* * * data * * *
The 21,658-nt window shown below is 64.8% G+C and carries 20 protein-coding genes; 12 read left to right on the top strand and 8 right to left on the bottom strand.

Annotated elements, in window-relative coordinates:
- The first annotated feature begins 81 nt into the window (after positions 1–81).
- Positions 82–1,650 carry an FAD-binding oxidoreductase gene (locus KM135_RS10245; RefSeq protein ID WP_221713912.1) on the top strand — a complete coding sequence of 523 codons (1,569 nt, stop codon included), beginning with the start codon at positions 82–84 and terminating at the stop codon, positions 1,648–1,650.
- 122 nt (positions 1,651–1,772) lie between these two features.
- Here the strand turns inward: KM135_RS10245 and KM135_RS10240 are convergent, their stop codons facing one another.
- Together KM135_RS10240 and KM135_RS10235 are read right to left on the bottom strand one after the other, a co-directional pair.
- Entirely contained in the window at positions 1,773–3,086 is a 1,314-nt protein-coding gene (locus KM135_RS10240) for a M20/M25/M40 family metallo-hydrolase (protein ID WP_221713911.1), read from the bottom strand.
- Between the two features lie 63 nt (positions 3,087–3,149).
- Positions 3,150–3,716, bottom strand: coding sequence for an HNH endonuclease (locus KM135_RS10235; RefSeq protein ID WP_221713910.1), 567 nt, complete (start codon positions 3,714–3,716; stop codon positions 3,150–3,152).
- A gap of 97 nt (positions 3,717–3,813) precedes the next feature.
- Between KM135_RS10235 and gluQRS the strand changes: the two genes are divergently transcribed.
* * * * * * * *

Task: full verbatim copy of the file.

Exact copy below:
The 21,658-nt window shown below is 64.8% G+C and carries 20 protein-coding genes; 12 read left to right on the top strand and 8 right to left on the bottom strand.

Annotated elements, in window-relative coordinates:
- The first annotated feature begins 81 nt into the window (after positions 1–81).
- Positions 82–1,650 carry an FAD-binding oxidoreductase gene (locus KM135_RS10245; RefSeq protein ID WP_221713912.1) on the top strand — a complete coding sequence of 523 codons (1,569 nt, stop codon included), beginning with the start codon at positions 82–84 and terminating at the stop codon, positions 1,648–1,650.
- 122 nt (positions 1,651–1,772) lie between these two features.
- Here the strand turns inward: KM135_RS10245 and KM135_RS10240 are convergent, their stop codons facing one another.
- Together KM135_RS10240 and KM135_RS10235 are read right to left on the bottom strand one after the other, a co-directional pair.
- Entirely contained in the window at positions 1,773–3,086 is a 1,314-nt protein-coding gene (locus KM135_RS10240) for a M20/M25/M40 family metallo-hydrolase (protein ID WP_221713911.1), read from the bottom strand.
- Between the two features lie 63 nt (positions 3,087–3,149).
- Positions 3,150–3,716, bottom strand: coding sequence for an HNH endonuclease (locus KM135_RS10235; RefSeq protein ID WP_221713910.1), 567 nt, complete (start codon positions 3,714–3,716; stop codon positions 3,150–3,152).
- A gap of 97 nt (positions 3,717–3,813) precedes the next feature.
- Between KM135_RS10235 and gluQRS the strand changes: the two genes are divergently transcribed.